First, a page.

This morning as I was waking my first thought was that I wouldn’t bother to shower as then I could just pop back into bed once I’d relieved myself of small people. My smallest, small person now has a bus pass and she is excited to meet her three friends at the bus stop at the end of the street, and then seems to be enjoying the scenery of the return journey in the afternoon.

This new development has put back into my life some of the time I thought I had lost in the move. My Monday helper no longer appears, and the walk to school rota has gone, and so I had lost those spare moments where I felt I could justify doing things that were good for my health.

Now I know in my head that taking care of yourself is as much a priority as getting work done. I also know in reality that when I look after my health I am better humoured and more productive. However guilt and angst over being a parent who tries not to use childcare while working full-time have long been part of my life, and so the exercise and healthy living can slip while I focus on other people at home and work.

So today as I climbed out of bed and thought about how I could climb back in in 40 minutes, something in my head told me to pop my running trousers on and be ready to go once the bus had left.

Up until the month before the move I had been running three times a week, and was a week from achieving a 5k run. The past nine weeks have seen all that effort slip as I spent more time in a car. On Monday when the bus with the small person left for the first time, I was dressed ready to start the running programme all over again. I think I’ve found a route where I can have my anonymity for the few weeks that it will take me to feel confident about running again. However I can see that with the fading light, my luminous rucksack will not cut the mustard for safety. So hopefully I will feel confident to run the other way into the city in a few weeks time. Maybe I should invest in a better hat to disguise who I am.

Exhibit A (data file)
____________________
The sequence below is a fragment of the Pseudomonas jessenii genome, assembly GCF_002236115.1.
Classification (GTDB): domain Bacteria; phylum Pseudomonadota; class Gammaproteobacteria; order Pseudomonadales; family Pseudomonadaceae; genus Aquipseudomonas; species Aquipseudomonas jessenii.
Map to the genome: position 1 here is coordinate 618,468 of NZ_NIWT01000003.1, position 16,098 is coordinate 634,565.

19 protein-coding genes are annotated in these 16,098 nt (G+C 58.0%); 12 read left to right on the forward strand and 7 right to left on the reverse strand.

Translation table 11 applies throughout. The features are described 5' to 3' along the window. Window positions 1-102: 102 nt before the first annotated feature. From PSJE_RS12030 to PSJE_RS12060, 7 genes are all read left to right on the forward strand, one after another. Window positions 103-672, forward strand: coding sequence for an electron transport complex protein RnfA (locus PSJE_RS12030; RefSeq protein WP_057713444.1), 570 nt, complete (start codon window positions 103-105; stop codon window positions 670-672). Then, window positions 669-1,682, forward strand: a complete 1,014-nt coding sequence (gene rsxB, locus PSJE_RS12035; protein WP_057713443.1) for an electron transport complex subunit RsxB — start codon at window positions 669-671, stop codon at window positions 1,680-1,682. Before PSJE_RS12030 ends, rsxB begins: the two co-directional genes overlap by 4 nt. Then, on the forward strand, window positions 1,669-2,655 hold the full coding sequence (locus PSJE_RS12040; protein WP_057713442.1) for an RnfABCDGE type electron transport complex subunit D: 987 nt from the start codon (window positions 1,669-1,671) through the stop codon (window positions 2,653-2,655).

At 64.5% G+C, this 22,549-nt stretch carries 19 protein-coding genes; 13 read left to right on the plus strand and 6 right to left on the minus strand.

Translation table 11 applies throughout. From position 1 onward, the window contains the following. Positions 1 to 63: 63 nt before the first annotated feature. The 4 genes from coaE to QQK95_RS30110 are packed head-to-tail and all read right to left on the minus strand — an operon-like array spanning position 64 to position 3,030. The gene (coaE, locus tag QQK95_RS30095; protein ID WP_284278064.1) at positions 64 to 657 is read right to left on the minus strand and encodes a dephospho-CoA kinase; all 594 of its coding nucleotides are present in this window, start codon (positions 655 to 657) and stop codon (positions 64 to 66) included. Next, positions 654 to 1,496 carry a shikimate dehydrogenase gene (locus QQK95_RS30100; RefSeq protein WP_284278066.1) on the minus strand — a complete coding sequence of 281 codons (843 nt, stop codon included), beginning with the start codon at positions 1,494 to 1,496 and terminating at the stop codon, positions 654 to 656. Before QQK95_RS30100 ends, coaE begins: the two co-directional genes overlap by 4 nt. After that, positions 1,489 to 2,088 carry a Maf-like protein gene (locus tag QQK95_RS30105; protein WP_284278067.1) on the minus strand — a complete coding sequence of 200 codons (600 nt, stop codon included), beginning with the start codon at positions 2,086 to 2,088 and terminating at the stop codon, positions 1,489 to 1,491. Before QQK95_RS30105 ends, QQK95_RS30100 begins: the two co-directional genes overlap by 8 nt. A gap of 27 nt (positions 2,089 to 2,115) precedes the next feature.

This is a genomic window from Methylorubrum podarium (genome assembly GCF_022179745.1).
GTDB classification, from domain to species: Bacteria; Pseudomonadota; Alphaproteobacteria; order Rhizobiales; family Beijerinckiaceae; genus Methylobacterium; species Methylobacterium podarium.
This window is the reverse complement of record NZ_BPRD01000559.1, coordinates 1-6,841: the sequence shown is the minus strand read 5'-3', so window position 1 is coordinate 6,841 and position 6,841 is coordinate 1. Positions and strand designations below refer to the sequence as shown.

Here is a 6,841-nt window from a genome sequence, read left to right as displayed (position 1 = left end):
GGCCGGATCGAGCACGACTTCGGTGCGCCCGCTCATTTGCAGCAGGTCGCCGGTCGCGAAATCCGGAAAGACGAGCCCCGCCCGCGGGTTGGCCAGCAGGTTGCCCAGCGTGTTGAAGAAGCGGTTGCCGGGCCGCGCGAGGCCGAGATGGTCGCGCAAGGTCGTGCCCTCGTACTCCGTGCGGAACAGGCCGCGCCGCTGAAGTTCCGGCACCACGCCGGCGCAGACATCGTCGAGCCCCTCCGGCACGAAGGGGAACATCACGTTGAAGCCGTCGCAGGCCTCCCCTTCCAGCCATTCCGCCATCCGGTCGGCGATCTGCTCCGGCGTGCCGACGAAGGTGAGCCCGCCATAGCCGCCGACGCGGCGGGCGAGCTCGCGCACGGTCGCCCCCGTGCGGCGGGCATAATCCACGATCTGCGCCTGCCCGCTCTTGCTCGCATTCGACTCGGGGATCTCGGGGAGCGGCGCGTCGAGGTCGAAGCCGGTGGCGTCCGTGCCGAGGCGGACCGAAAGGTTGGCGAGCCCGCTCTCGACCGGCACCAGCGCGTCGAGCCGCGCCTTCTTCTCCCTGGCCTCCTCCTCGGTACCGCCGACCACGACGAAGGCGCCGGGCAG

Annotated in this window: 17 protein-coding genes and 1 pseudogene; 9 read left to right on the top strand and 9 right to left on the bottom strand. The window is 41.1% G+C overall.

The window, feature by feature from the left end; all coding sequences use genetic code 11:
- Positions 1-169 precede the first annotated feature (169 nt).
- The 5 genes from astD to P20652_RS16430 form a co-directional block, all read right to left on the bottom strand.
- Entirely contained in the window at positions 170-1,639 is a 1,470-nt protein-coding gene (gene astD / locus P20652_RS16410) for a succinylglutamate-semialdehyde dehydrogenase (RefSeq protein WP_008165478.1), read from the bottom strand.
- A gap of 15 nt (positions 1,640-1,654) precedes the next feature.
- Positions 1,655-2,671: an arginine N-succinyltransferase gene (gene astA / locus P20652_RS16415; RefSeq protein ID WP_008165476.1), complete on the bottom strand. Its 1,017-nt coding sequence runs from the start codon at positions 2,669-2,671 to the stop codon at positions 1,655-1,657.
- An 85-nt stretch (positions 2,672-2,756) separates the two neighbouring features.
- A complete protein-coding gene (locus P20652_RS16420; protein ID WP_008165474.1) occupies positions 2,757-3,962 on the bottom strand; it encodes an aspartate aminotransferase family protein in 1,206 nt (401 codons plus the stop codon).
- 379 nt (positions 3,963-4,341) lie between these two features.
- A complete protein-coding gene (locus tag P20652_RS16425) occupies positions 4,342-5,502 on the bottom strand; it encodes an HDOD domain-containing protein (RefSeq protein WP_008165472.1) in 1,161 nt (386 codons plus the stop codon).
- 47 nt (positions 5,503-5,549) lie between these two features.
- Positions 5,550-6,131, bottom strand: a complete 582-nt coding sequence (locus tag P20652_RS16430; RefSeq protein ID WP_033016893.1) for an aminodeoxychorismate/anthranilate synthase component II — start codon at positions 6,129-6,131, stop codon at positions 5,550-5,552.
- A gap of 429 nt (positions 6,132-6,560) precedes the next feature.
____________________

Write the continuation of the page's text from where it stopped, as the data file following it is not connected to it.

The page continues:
Again it’s that head over confidence thing. I know in my head that most people who do spot me running will probably be pleased that I’m making time to exercise, but my confidence doesn’t like the thought of people seeing me lumbering along. The intelligent thing will be to turn and head into town and use the lights and the park for safety in the winter months. It will also mean running up hills, which will be a whole new experience for me.

I’ve always felt the running programme I use was hypnotic, as from the beginning of using it even in the worst of weather it could tempt me to put on my trainers and get out and enjoy the air. Good to see that after only one use this week it worked its wonders and tempted me out of the house for a good half hour.

As I sit with a juice, having cleaned bathrooms and contemplating moving the various stages of washing around, I’m enjoying the space of my lungs. It’s a post running sensation I love. The feeling that my lungs have been filled with fresh air, and can power me for the rest of the day.




This week the writing group I am part of is meeting to consider the latest pieces of writing that are to be contributed to a devotional book for 2014. I missed last month’s meeting as my mind, emotions and body were in the depths of moving.